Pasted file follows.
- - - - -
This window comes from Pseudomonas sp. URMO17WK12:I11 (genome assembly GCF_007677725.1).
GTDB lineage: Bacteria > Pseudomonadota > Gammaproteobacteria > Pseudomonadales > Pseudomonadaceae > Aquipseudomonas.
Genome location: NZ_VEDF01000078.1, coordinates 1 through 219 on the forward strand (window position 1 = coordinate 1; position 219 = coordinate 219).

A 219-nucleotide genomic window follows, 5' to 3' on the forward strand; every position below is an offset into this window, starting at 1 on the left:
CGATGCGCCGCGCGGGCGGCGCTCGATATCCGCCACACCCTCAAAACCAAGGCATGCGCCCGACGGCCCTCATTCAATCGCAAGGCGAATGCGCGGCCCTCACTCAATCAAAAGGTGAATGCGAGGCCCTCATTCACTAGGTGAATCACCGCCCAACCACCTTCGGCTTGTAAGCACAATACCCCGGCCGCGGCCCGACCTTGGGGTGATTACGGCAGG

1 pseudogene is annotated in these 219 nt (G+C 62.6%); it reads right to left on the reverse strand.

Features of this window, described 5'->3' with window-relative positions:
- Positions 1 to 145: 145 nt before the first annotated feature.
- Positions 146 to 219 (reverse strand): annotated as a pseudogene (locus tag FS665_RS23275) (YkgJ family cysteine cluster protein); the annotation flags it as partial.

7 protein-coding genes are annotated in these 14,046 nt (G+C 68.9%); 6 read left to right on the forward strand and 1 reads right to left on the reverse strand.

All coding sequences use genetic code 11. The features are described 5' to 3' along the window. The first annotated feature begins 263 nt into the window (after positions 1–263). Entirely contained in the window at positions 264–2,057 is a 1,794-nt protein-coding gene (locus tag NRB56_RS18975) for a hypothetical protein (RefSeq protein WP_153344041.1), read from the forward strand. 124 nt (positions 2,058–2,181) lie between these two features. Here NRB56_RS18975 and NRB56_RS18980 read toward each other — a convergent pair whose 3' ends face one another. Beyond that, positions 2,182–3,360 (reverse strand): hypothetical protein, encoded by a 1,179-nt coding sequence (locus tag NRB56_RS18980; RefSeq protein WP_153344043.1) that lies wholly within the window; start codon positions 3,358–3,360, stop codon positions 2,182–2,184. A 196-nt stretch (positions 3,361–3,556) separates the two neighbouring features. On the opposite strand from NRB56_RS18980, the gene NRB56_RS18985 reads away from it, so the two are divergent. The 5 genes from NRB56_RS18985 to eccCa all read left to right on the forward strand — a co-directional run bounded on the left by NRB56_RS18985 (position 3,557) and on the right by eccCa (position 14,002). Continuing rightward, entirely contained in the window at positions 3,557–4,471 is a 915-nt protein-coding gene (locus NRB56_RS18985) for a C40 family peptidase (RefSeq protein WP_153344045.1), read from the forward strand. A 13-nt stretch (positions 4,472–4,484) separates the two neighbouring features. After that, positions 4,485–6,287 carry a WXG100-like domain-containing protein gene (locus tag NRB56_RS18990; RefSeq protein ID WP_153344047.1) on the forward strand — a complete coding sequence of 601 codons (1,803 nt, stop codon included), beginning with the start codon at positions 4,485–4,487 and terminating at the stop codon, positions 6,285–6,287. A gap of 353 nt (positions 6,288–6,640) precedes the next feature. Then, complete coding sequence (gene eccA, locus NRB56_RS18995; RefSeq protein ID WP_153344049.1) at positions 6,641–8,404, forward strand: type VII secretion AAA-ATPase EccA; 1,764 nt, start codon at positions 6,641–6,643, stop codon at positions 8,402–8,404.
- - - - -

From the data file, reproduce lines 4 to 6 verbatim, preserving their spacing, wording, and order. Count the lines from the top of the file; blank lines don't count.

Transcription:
A 219-nucleotide genomic window follows, 5' to 3' on the forward strand; every position below is an offset into this window, starting at 1 on the left:
CGATGCGCCGCGCGGGCGGCGCTCGATATCCGCCACACCCTCAAAACCAAGGCATGCGCCCGACGGCCCTCATTCAATCGCAAGGCGAATGCGCGGCCCTCACTCAATCAAAAGGTGAATGCGAGGCCCTCATTCACTAGGTGAATCACCGCCCAACCACCTTCGGCTTGTAAGCACAATACCCCGGCCGCGGCCCGACCTTGGGGTGATTACGGCAGG

1 pseudogene is annotated in these 219 nt (G+C 62.6%); it reads right to left on the reverse strand.